photo by Kathleen Sayce

pavers and river rock

pavers and river rock

On the back wall of the courtyard sits a composter that Gene built from old pallets.

Gene's compost bin

Gene’s compost bin

looking south from the courtyard...one of the prettiest green gardens.

looking south from the courtyard…such a pretty green oasis.

I appreciate my friends letting me use their photos. It is hard to remember to photograph everything on tour day in a garden with which I have become so familiar. I think this garden spoke to a lot of people about loss, love, and memory and it’s important to me to show every view of it.

“In one sense, there is no death. The life of a soul on earth lasts beyond her departure. You will always feel that life touching yours, that voice speaking to you, that spirit looking out of other eyes, talking to you in the familiar things she touched, worked with, loved as a familiar friend. She lives on in your life and in the lives of all others that knew her.” Angelo Patri

 

 

 

 

 

 

 

 

 

 

 

 

 

 

 

 

 

 

 

 

 

 

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Thursday, July 18th

Our very first thing on Thursday was to go to The Planter Box garden center to take some photos for the Peninsula Cash Mob Facebook page. Some of our friends were there, so we timed it well. Unlike offseason cash mobs, we could not wait around for more folks to show up. We heard later that Tom and Judy went and bought another Japanese maple for a grand total of 31 in their small garden.

friends at the cash mob

friends at the cash mob

Then we began our work day back in Long Beach checking on the planters on the Sid Snyder beach approach. I want to share how good the World Mark resort garden looks at the west end of the road. It had been languishing and looking pretty awful a few years ago, with tatty overgrown Phormiums and lots of weeds. Local landscaper and nurseryman Steve Clarke took it on a little over a year ago and now it looks wonderful.

garden by Steve Clarke

garden by Steve Clarke

We checked on Gene’s garden and did just a little more weeding and deadheading to keep it absolutely spiffing for tour day.

Allan weeding Gene's cute little streetside pocket garden

Allan weeding Gene’s cute little streetside pocket garden

ready for tour day

ready for tour day at Gene and Peggy’s garden

Peggy, who created this garden, died of ovarian cancer late this spring. She would have been so proud of all the work Gene has done here. The arrangements of pots and hanging baskets is all his (with large baskets created by Nancy Aust of the Basket Case Greenhouse). All we did was add plants to the long streetside garden and do some advising and weeding on the rest of the garden.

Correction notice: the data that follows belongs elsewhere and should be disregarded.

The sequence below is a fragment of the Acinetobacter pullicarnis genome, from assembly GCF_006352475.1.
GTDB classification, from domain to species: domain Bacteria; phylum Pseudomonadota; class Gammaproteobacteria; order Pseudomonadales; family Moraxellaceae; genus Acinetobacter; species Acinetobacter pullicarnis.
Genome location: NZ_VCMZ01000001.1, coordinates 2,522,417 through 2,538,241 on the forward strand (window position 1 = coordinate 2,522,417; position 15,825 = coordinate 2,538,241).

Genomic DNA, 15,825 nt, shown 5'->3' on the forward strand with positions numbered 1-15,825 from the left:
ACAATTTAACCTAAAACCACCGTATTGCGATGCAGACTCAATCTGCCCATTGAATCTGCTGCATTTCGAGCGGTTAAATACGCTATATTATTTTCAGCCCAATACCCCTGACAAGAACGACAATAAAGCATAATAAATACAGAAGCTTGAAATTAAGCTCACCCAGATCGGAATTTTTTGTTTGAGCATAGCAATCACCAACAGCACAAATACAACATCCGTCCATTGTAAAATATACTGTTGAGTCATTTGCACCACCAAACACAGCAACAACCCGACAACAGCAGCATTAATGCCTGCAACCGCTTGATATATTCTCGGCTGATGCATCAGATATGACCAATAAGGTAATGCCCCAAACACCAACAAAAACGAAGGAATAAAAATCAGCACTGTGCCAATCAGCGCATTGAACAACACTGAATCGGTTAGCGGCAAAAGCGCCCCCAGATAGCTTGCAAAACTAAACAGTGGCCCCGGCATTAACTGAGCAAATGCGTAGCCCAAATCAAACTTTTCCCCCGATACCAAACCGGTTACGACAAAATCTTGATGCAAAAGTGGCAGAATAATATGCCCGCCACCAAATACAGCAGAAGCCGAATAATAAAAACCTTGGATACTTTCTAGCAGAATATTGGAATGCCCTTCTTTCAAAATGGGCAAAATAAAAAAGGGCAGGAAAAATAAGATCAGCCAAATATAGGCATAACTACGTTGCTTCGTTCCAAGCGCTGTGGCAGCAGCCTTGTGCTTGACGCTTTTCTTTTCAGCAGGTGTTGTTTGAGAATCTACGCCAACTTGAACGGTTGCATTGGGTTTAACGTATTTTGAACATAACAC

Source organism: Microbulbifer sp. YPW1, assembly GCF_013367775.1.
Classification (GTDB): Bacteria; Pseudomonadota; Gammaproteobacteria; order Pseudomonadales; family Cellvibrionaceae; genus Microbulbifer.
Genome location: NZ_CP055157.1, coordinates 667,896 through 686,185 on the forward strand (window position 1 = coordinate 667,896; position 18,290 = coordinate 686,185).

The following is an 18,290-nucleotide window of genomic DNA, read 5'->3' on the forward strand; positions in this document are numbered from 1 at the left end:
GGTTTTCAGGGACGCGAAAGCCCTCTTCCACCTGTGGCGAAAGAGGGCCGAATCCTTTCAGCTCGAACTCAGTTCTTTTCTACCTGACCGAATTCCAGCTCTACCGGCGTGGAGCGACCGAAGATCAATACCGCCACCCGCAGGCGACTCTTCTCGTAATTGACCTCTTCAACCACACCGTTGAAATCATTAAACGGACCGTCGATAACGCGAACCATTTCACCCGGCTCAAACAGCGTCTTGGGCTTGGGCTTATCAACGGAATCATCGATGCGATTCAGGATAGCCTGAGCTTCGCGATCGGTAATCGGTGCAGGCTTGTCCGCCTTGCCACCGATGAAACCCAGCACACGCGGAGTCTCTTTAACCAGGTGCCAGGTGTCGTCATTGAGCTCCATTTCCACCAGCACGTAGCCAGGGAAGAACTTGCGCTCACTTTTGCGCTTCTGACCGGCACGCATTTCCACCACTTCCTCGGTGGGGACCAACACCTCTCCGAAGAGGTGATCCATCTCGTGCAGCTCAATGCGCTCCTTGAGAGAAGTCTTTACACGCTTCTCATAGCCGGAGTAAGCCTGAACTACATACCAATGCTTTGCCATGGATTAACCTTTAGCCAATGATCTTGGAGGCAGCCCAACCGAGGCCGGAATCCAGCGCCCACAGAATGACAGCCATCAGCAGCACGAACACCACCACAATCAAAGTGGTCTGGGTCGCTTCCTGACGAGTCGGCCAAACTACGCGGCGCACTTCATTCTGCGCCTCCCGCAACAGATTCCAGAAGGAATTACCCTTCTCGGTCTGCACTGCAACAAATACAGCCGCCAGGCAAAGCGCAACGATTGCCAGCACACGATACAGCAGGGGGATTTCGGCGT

Gene's porch and driveway arrangements

Gene’s porch and driveway arrangements

Next, the Depot Restaurant, where the Dierama is in its full glory.

at the Depot

at the Depot

Cosmos filling in at the Depot

Cosmos filling in at the Depot

Then…

the weekly deadheading and horsetail purge at the Long Beach welcome sign

the weekly deadheading and horsetail purge at the Long Beach welcome sign

And on to Jo’s for the last thorough check up before garden tour day.

newly planted area looking good at Jo's

newly planted area looking good at Jo’s

friendly little bird at Jo's

friendly little bird at Jo’s

no telephoto required for Jo's birds!

no telephoto required for Jo’s birds!

Jo’s garden is looking wonderful and would get one more pre-tour visit.

We next weeded in Long Beach’s Coulter Park because a “Railroad Days” event would take place the next day in the old train depot building there. (I love the annual Railroad Days but this year its weekend would be all garden touring instead.) It is so difficult to weed where a neighboring house lets salmonberry and bindweed grow up thickly on the other side of the fence so that it pops through both above and underground. I despair.

Coulter Park disaster

Coulter Park disaster

I had found a solution to the problem of having to water the Long Beach planters again. We would do them again on Thursday, and that would hold them through the weekend. We just would not have time on Friday. The plants must have been thrilled to get delicious water two days in a row…unheard of! Allan watered the tree gardens and bucket watered the Bolstadt beach approach planters (so tiring) and I did the city ones. No resting on the cute bench by NIVA green!

NIVA bench

NIVA bench

By seven thirty, we were back in Ilwaco giving a good watering to Larry and Robert’s garden. Tom and Judy came across the street and visited with us while we finished up.

the boat needs more plants!!

the boat needs more plants!!

right: Larry and Robert garden, and across the street, Tom and Judy's

right: Larry and Robert garden, and across the street, Tom and Judy’s